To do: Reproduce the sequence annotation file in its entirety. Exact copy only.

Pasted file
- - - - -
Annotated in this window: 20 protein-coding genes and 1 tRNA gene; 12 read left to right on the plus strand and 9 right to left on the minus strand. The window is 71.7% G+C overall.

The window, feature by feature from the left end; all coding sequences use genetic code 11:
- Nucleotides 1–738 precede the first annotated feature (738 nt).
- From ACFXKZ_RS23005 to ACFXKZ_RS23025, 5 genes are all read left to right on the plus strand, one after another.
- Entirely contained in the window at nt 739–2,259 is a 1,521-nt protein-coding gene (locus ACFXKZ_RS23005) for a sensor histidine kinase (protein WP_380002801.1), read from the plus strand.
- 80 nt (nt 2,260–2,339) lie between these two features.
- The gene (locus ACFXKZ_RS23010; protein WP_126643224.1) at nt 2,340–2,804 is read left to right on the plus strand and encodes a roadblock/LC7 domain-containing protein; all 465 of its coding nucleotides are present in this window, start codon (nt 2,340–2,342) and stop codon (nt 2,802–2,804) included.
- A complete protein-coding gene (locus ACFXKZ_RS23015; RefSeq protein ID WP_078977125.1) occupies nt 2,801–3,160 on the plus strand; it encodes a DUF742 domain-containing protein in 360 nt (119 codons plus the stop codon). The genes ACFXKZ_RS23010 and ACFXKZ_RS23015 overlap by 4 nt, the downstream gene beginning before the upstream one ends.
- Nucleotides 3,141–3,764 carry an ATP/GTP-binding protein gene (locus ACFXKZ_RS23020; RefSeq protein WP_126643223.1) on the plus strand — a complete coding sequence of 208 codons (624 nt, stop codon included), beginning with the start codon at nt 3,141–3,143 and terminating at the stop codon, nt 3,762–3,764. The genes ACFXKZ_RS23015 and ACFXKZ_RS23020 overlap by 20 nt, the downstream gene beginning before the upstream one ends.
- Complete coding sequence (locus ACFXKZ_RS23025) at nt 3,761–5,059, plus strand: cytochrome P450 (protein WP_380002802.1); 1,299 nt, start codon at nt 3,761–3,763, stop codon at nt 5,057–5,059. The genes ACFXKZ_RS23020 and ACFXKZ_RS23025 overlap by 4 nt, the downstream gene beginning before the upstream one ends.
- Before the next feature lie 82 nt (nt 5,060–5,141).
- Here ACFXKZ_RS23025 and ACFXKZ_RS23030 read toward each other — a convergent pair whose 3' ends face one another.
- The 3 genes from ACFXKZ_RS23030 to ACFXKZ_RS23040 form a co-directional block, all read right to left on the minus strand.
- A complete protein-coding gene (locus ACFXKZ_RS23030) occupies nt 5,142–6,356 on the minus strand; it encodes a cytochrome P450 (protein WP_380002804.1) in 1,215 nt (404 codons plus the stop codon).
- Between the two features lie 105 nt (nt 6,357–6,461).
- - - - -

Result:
Annotated in this window: 20 protein-coding genes and 1 tRNA gene; 12 read left to right on the plus strand and 9 right to left on the minus strand. The window is 71.7% G+C overall.

The window, feature by feature from the left end; all coding sequences use genetic code 11:
- Nucleotides 1–738 precede the first annotated feature (738 nt).
- From ACFXKZ_RS23005 to ACFXKZ_RS23025, 5 genes are all read left to right on the plus strand, one after another.
- Entirely contained in the window at nt 739–2,259 is a 1,521-nt protein-coding gene (locus ACFXKZ_RS23005) for a sensor histidine kinase (protein WP_380002801.1), read from the plus strand.
- 80 nt (nt 2,260–2,339) lie between these two features.
- The gene (locus ACFXKZ_RS23010; protein WP_126643224.1) at nt 2,340–2,804 is read left to right on the plus strand and encodes a roadblock/LC7 domain-containing protein; all 465 of its coding nucleotides are present in this window, start codon (nt 2,340–2,342) and stop codon (nt 2,802–2,804) included.
- A complete protein-coding gene (locus ACFXKZ_RS23015; RefSeq protein ID WP_078977125.1) occupies nt 2,801–3,160 on the plus strand; it encodes a DUF742 domain-containing protein in 360 nt (119 codons plus the stop codon). The genes ACFXKZ_RS23010 and ACFXKZ_RS23015 overlap by 4 nt, the downstream gene beginning before the upstream one ends.
- Nucleotides 3,141–3,764 carry an ATP/GTP-binding protein gene (locus ACFXKZ_RS23020; RefSeq protein WP_126643223.1) on the plus strand — a complete coding sequence of 208 codons (624 nt, stop codon included), beginning with the start codon at nt 3,141–3,143 and terminating at the stop codon, nt 3,762–3,764. The genes ACFXKZ_RS23015 and ACFXKZ_RS23020 overlap by 20 nt, the downstream gene beginning before the upstream one ends.
- Complete coding sequence (locus ACFXKZ_RS23025) at nt 3,761–5,059, plus strand: cytochrome P450 (protein WP_380002802.1); 1,299 nt, start codon at nt 3,761–3,763, stop codon at nt 5,057–5,059. The genes ACFXKZ_RS23020 and ACFXKZ_RS23025 overlap by 4 nt, the downstream gene beginning before the upstream one ends.
- Before the next feature lie 82 nt (nt 5,060–5,141).
- Here ACFXKZ_RS23025 and ACFXKZ_RS23030 read toward each other — a convergent pair whose 3' ends face one another.
- The 3 genes from ACFXKZ_RS23030 to ACFXKZ_RS23040 form a co-directional block, all read right to left on the minus strand.
- A complete protein-coding gene (locus ACFXKZ_RS23030) occupies nt 5,142–6,356 on the minus strand; it encodes a cytochrome P450 (protein WP_380002804.1) in 1,215 nt (404 codons plus the stop codon).
- Between the two features lie 105 nt (nt 6,357–6,461).